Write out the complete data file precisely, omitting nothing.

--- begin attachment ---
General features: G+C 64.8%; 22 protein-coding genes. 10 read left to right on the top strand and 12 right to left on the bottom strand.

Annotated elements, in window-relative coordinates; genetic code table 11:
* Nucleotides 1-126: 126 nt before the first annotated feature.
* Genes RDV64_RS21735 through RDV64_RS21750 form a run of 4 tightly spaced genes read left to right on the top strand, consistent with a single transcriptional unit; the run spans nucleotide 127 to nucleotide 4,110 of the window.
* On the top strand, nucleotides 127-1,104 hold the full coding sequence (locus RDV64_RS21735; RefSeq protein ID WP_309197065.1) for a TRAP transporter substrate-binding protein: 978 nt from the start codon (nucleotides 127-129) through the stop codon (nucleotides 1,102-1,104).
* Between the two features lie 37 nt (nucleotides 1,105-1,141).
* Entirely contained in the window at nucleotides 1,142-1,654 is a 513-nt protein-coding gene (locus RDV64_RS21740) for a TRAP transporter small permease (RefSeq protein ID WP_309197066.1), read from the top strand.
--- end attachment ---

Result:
General features: G+C 64.8%; 22 protein-coding genes. 10 read left to right on the top strand and 12 right to left on the bottom strand.

Annotated elements, in window-relative coordinates; genetic code table 11:
* Nucleotides 1-126: 126 nt before the first annotated feature.
* Genes RDV64_RS21735 through RDV64_RS21750 form a run of 4 tightly spaced genes read left to right on the top strand, consistent with a single transcriptional unit; the run spans nucleotide 127 to nucleotide 4,110 of the window.
* On the top strand, nucleotides 127-1,104 hold the full coding sequence (locus RDV64_RS21735; RefSeq protein ID WP_309197065.1) for a TRAP transporter substrate-binding protein: 978 nt from the start codon (nucleotides 127-129) through the stop codon (nucleotides 1,102-1,104).
* Between the two features lie 37 nt (nucleotides 1,105-1,141).
* Entirely contained in the window at nucleotides 1,142-1,654 is a 513-nt protein-coding gene (locus RDV64_RS21740) for a TRAP transporter small permease (RefSeq protein ID WP_309197066.1), read from the top strand.